Review: ‘Sully’ – Please Keep Your Seat Belts Fastened During the Movie
‘It's not a crash. It's a forced water landing.’
In a moment rare in New York City cinemas, a rapt audience kept silent during a 96-minute film (with the exception of a few appropriately timed chuckles), didn’t stir during the credits, experienced a water landing and an NTSB investigation, clearly happy to exit the theater having survived.
Opening in theaters just days before the 15th anniversary of the September 11 attacks replete with imagery of passenger planes crashing into buildings, “Sully” tells the back story of the Miracle on the Hudson, the US Airways flight that safely landed using the Hudson River as its runway with no loss of life and few injuries.
Lauded by passengers who were on Flight 1549 on January 15, 2009 as “accurate” and “realistic,” the biographical drama, directed by Clint Eastwood, stars Tom Hanks as Captain Chesley “Sully” Sullenberger, a pilot who, along with First Officer Jeff Skiles (portrayed by Aaron Eckhart), takes off on a clear winter day from New York’s LaGuardia Airport. While discussing mundane matters such as where to eat when they land in Charlotte, barely three minutes into the flight the two encounter something “no one has ever trained for”: The Airbus A320 ingests a flock of Canada geese and the bird strike disables both of the narrow-body plane’s engines, leading to a complete loss of thrust.
Relying on his 40 years of experience (he was 14 months away from retirement at the time), Sully does his job well and his experience kicks in, despite the lack of training for, as he put it, landing on – not in – the Hudson. He instinctively turns on the auxiliary power unit, not attempting to follow the checklist, which calls the switching on of the APU as one of the last steps. That move restored power to flight systems and allowed the aircraft to remain in “normal” mode.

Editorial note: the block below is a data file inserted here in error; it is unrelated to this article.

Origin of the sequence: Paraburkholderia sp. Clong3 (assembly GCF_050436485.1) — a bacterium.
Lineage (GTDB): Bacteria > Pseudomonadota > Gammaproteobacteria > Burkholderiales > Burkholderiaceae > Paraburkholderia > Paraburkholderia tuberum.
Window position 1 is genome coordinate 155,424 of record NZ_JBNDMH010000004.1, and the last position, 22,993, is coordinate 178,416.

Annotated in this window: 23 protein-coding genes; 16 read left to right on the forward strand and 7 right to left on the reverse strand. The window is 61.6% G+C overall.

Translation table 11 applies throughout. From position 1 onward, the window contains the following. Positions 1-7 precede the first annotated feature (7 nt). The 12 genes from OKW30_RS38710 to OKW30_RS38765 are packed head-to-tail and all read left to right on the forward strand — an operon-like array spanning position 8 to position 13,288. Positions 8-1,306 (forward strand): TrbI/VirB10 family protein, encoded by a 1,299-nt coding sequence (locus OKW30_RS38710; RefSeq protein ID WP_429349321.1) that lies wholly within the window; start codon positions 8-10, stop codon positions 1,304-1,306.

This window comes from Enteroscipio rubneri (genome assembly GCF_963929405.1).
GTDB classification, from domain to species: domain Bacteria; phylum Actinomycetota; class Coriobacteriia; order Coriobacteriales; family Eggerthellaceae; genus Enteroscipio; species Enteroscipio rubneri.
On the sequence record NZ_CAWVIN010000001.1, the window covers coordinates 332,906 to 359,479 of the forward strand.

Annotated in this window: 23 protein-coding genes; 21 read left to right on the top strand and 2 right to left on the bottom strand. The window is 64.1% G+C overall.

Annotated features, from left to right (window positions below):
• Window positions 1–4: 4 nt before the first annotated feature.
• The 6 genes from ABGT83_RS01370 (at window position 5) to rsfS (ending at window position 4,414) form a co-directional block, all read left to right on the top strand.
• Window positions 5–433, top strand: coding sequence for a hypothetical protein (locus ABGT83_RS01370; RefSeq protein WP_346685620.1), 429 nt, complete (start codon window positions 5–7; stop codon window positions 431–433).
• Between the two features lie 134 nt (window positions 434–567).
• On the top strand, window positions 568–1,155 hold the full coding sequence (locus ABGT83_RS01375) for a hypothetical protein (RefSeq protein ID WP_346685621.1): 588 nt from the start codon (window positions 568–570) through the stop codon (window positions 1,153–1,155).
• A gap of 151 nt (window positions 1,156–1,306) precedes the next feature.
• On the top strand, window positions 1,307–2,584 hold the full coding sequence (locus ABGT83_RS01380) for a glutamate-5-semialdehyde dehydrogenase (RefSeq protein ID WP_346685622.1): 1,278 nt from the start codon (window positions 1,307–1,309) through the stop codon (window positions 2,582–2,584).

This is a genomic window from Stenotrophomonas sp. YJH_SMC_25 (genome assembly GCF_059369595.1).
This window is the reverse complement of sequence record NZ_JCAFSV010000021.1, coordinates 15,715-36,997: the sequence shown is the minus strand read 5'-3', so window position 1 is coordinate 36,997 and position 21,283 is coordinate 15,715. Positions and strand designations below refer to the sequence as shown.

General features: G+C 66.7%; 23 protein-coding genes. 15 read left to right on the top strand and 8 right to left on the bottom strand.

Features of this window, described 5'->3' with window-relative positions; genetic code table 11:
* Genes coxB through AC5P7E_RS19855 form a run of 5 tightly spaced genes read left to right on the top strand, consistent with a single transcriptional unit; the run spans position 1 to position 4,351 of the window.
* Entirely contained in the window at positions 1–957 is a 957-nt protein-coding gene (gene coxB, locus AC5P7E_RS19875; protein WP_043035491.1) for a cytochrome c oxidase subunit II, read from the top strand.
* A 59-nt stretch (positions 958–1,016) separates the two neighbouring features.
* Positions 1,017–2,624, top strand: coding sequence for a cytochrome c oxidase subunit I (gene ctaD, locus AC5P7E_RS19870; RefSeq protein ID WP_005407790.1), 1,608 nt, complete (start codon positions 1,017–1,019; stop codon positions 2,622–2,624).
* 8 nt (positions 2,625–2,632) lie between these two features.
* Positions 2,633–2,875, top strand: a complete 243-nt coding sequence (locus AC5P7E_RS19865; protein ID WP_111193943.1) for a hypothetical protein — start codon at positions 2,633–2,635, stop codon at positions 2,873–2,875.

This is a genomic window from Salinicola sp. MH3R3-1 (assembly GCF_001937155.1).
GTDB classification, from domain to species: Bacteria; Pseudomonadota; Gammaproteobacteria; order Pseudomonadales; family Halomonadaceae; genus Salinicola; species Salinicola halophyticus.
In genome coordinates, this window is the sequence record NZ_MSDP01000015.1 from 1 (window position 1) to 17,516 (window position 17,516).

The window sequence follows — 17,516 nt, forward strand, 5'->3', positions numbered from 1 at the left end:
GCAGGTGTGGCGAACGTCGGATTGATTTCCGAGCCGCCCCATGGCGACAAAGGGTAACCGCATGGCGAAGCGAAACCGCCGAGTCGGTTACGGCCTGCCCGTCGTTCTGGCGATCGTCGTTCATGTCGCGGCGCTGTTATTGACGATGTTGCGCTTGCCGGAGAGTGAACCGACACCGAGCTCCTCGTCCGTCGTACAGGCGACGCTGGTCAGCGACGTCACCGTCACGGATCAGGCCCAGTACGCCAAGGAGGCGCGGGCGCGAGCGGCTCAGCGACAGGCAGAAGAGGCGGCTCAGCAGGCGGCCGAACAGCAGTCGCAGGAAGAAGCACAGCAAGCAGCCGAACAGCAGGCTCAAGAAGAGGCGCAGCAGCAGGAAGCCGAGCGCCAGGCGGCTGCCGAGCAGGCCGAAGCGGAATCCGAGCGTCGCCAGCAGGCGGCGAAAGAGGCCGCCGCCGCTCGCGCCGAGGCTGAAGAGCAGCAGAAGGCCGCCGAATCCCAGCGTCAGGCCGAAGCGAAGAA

Eastwood does his job well too, building suspense as NTSB investigators launch an inquiry into the crash in a manner far more adversarial than the original investigation had been, putting Sully and Skiles in the position of having to defend the water landing versus attempting a return to LaGuardia, something that simulations later showed would have ended with catastrophic consequences.
Sully and his first officer are sticklers for accuracy. NTSB: “Our job is to investigate how a plane ended up in the Hudson River,” which Skiles pointedly corrects to “On the Hudson River.” Sully also admonishes the investigators who called the landing a crash: “It’s not a crash. It’s a forced water landing.”
Mr. Hanks is the consummate pilot, sporting white hair, an Air Force-style mustache (Sully had been a captain in the Air Force), and exuding a calm and professional manner even when the plane is floating down the river. He doesn’t raise an eyebrow after telling air traffic control that the plane had lost thrust on both engines, something the controller doesn’t comprehend at first. “Which engine did you lose?” “Both. Both engines.”
The movie ebbs and flows between calm and edge-of-your-seat, the calm of the cockpit going through the checklist ends dramatically when the captain makes a terse announcement: “This is the captain. Brace for impact!” followed by the terrifying and accurately rendered commands by the three flight attendants in unison: “Brace! Brace! Heads down! Stay down!”
The accident, given that it was less than eight years ago, remains in many people’s consciousness and undoubtedly all of the moviegoers in the audience saw Sully on television that fateful day in January. They probably also saw him as an honored guest at the inauguration of President Barack Obama shortly after the incident, being given the key to the city by Mayor Bloomberg, and they likely read about his retirement flight in March 2010.
What the film and Eastwood do really well is to reflect on the drama and trauma of being a hero and being thrust into the spotlight. Katie Couric: “People call you a hero.” Chesley Sullenberger: “I don’t feel like a hero.”
But Sully really is a hero, both to the world and to his family and especially to the 154 other people on that plane. “I want you to know, I did the best I could,” he tells his wife, Lorraine, played a bit too generically by Laura Linney. “Of course you did,” she replies. “You saved everyone. There were 155 people on that plane and you were one of them.”
(Photo: Accura Media Group)